CAVUTO: All right. But we...
RIDGE: Logistically, they will work it through.
CAVUTO: We do. We do work it through.
But are you saying that, Secretary, that the better part of valor might be to avoid Haitian government authorities and find either respectable international relief agencies to do that?
RIDGE: Yes. Yes. I think, at the outset, I think Americans would be — I would advise Americans to contribute to those entities they know of and perhaps have supported in the past, to direct their aid in that fashion.
I think the longer-term question is what this country will do and other countries will do after some of the most important emergency initial — emergency needs are met, as you go about building a country that started with nothing — after this disaster, they seem to have even less than nothing — and how you rebuild an entire country, how you rebuild a city, how you rebuild what may have been an inadequate infrastructure, but now no infrastructure exists.
And that, I think we're going to need probably international organization to oversee it, with strong, strong American oversight.
CAVUTO: What if it is exclusive American oversight?
RIDGE: Well, I don't think it should be.
CAVUTO: What if, when it comes time to pass around the tin cup here, it's our tin cup?
RIDGE: Well, one of the challenges I think associated with this, as it has occurred in other occasions, in other places around the world, there's going to be a lot of people and a lot of countries making pledges, but the further we get from the initial disaster and the intense reporting, the less money will be trickling in.
And I think it's probably about time that the Western Hemisphere — and I mean all nations — understood that this is the poorest of the poor. They didn't have any public sewage system to start with, inadequate transportation, one airport, poverty level about 80 percent.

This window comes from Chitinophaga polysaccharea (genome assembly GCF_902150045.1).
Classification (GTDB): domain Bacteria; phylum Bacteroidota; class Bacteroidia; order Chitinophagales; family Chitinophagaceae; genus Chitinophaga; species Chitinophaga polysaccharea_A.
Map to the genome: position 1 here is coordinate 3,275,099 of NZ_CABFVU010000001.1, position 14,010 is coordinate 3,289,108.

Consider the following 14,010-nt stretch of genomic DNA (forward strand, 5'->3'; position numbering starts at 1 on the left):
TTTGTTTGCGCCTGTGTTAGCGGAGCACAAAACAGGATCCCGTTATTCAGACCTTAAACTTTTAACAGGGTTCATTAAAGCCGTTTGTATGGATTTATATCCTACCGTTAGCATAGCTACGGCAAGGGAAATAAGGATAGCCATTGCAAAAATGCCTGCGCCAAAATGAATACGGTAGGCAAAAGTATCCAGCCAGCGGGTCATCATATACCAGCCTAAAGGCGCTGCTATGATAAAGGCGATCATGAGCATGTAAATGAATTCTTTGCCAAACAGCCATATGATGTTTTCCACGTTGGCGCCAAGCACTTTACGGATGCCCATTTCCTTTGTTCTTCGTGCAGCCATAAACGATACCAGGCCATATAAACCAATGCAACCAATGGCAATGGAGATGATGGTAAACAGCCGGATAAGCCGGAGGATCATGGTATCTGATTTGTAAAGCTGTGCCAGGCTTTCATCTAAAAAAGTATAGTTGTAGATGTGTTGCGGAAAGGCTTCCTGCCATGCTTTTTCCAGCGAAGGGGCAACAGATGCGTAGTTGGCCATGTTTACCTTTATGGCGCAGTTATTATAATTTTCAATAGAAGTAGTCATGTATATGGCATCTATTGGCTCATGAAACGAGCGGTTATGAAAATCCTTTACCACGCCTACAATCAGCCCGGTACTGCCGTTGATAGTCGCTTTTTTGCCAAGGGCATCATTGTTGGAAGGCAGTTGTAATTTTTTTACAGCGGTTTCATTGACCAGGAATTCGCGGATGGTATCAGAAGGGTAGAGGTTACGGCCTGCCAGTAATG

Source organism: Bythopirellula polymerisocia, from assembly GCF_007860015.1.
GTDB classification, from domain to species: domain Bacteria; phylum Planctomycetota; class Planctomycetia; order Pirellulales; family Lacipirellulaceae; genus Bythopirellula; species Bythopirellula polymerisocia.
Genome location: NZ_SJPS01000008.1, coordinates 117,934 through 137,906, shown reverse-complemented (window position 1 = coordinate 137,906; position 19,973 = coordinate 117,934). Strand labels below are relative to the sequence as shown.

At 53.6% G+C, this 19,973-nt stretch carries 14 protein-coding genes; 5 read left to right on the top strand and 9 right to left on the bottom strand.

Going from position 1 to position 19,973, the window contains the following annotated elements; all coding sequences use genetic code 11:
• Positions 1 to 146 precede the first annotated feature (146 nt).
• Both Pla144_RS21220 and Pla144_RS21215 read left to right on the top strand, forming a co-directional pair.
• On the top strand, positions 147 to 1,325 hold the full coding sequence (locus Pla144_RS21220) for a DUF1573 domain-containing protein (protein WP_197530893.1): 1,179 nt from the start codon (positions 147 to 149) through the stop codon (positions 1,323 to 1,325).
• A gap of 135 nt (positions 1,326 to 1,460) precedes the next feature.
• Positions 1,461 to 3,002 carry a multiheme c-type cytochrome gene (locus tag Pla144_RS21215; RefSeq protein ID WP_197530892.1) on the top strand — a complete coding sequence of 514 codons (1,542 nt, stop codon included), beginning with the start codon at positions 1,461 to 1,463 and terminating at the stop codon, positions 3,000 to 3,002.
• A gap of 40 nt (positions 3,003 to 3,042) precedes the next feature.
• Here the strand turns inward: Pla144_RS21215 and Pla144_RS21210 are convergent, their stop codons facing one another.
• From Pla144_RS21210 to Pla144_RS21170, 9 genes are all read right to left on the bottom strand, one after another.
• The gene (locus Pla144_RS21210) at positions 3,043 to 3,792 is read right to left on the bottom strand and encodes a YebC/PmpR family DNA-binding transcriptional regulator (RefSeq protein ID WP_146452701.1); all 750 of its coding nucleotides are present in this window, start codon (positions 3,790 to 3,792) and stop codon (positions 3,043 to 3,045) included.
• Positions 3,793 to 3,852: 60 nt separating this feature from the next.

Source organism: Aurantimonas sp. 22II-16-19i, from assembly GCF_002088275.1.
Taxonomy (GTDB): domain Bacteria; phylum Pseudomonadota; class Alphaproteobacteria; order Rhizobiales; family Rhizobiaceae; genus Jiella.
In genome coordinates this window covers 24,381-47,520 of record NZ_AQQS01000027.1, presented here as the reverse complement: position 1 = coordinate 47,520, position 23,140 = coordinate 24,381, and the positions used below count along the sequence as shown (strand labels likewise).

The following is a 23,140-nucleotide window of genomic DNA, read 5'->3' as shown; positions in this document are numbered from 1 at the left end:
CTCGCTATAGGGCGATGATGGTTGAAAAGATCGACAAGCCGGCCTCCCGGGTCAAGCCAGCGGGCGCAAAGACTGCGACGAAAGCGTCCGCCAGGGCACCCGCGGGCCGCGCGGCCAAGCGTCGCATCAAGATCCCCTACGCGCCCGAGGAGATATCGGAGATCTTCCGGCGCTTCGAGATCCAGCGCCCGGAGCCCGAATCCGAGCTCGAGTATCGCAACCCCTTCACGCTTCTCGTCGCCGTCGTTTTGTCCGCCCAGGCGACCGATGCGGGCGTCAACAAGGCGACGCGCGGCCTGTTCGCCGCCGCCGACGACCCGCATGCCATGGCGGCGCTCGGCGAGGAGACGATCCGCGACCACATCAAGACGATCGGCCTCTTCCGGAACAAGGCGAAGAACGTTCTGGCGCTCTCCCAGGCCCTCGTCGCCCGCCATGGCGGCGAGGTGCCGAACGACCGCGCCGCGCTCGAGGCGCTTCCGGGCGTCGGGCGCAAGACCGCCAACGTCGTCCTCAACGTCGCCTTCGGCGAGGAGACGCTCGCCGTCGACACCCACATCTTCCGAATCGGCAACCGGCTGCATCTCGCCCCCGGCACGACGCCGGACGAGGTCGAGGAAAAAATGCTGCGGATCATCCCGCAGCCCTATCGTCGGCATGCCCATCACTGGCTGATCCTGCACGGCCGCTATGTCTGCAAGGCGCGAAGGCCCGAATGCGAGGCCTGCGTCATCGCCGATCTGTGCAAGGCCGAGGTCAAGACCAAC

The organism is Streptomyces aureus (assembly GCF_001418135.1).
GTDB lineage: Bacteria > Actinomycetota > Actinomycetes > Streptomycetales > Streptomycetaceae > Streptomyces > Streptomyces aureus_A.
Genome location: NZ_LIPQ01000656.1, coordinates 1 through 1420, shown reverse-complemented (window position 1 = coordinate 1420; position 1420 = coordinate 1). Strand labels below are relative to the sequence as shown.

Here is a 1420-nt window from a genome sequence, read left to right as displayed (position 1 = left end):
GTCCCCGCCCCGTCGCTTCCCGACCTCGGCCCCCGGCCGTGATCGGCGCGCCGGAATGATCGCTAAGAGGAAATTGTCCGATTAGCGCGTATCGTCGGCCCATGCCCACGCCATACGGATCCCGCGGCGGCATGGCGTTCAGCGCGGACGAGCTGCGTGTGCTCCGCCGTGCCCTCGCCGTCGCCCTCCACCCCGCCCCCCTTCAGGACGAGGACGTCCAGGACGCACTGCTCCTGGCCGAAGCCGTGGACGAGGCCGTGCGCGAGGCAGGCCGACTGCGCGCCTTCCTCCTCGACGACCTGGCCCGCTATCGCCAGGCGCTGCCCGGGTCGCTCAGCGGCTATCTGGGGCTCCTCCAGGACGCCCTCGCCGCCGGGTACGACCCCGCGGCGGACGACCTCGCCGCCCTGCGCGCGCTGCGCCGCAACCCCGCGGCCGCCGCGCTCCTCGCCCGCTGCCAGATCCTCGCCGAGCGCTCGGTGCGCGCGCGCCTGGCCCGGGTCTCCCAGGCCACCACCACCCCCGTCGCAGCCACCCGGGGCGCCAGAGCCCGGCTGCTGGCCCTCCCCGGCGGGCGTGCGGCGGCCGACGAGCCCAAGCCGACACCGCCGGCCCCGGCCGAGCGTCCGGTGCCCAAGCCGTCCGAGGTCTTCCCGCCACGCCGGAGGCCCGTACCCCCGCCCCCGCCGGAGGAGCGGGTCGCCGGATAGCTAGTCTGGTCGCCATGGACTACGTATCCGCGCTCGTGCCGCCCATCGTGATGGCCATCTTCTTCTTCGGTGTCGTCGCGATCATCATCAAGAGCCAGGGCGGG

And this is about time that the hemisphere got together and helped rebuild this country. Out of this debt, out of this destruction, out of this horror, they can help rebuild, if they're willing to sustain an effort. But it can't be America doing it alone. America needs to take the lead, but we're going to need a lot of partners as well.
CAVUTO: As a former decorated Marine yourself, Secretary, are you ever concerned about the 12,000 or so troops committed to this region, that they might be there a while?
RIDGE: Well, I'm — you know, the Marines and the Army and our military will — will, as they have done in the past, respond with the same kind of courage and commitment and valor required of them in all these precarious situations.
The biggest concern I have is that, if there is so much social unrest, that, if it becomes a violent arena, it really places these men and women in harm's way as they try to be peacekeepers. That's why I think it's very, very important that this effort, not only to keep to peace, but to rebuild the country, is multinational, and not left solely to the United States of America.